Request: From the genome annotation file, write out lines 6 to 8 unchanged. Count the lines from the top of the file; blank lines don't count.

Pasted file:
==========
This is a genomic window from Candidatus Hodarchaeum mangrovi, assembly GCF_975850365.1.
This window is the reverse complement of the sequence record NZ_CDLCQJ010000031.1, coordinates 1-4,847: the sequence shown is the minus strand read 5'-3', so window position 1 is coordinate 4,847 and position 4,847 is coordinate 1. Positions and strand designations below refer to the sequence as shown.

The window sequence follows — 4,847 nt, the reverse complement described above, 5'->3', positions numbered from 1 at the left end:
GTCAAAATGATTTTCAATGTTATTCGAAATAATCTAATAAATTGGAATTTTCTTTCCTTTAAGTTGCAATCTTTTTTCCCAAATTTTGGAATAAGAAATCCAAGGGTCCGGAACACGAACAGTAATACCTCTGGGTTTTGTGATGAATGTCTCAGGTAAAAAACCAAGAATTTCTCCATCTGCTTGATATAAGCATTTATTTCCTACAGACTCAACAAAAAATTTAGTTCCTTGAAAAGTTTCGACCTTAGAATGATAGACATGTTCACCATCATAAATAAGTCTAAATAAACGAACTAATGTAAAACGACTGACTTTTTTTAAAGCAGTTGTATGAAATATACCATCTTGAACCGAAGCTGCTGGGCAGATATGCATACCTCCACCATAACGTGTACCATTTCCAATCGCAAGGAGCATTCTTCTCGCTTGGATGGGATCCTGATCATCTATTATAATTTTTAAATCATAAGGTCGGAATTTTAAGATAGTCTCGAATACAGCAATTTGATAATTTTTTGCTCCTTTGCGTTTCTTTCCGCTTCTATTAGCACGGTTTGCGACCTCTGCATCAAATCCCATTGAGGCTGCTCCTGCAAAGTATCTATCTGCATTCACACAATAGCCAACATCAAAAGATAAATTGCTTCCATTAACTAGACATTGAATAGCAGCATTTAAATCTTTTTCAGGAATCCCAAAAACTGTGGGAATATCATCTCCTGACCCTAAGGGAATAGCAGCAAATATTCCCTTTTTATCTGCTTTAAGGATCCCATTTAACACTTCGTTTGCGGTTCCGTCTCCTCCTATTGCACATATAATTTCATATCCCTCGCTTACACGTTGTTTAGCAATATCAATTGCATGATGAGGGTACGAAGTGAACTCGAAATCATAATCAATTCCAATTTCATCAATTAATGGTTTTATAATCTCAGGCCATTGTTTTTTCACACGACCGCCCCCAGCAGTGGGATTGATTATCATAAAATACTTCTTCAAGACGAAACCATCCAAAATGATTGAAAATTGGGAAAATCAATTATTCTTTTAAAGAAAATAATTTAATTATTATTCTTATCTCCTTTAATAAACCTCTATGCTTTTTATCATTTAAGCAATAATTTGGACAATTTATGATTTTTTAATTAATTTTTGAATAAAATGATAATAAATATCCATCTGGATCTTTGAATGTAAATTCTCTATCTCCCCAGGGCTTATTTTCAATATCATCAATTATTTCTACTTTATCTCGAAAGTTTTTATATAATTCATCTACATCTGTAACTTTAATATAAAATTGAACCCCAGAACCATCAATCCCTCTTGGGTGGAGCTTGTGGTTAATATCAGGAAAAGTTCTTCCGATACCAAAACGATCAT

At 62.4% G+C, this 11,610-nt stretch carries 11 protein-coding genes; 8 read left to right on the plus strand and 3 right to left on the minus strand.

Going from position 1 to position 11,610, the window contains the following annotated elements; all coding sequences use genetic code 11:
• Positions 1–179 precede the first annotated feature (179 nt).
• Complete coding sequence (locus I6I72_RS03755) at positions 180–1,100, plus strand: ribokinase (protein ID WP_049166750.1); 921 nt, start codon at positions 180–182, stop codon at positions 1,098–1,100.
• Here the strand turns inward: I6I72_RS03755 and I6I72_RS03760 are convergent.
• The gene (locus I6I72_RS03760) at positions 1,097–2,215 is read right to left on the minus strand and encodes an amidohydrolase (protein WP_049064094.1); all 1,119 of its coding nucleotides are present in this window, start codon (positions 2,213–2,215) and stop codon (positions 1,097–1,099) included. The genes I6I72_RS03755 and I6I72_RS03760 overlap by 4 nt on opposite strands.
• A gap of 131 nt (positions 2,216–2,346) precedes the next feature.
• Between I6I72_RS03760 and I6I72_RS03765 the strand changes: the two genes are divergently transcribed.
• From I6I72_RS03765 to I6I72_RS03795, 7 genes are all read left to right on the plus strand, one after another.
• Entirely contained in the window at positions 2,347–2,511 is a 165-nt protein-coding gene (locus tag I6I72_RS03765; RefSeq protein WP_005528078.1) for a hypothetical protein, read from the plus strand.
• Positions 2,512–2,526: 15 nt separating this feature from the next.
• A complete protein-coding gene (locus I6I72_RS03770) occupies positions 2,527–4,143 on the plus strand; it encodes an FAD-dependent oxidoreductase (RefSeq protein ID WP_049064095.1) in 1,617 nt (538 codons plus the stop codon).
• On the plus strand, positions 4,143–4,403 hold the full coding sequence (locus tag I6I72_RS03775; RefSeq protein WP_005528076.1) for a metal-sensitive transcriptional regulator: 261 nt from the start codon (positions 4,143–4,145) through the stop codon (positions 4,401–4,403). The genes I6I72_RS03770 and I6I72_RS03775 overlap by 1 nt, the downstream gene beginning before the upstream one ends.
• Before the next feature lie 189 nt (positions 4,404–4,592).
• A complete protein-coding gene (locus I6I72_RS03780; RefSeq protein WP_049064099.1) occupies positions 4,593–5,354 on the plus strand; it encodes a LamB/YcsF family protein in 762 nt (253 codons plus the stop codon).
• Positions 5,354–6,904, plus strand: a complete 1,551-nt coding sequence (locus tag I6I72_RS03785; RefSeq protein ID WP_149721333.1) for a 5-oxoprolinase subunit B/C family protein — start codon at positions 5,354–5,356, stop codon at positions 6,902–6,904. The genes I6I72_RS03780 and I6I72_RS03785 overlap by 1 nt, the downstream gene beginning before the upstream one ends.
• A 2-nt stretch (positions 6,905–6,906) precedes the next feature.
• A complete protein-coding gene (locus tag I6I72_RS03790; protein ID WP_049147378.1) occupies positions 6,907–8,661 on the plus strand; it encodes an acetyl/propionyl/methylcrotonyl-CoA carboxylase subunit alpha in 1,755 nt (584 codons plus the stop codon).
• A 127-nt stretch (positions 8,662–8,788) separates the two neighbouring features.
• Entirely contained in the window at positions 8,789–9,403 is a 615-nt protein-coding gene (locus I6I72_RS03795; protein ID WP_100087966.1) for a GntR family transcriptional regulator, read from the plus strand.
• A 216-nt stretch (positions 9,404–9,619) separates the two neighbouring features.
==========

Going from position 1 to position 11,610, the window contains the following annotated elements; all coding sequences use genetic code 11:
• Positions 1–179 precede the first annotated feature (179 nt).
• Complete coding sequence (locus I6I72_RS03755) at positions 180–1,100, plus strand: ribokinase (protein ID WP_049166750.1); 921 nt, start codon at positions 180–182, stop codon at positions 1,098–1,100.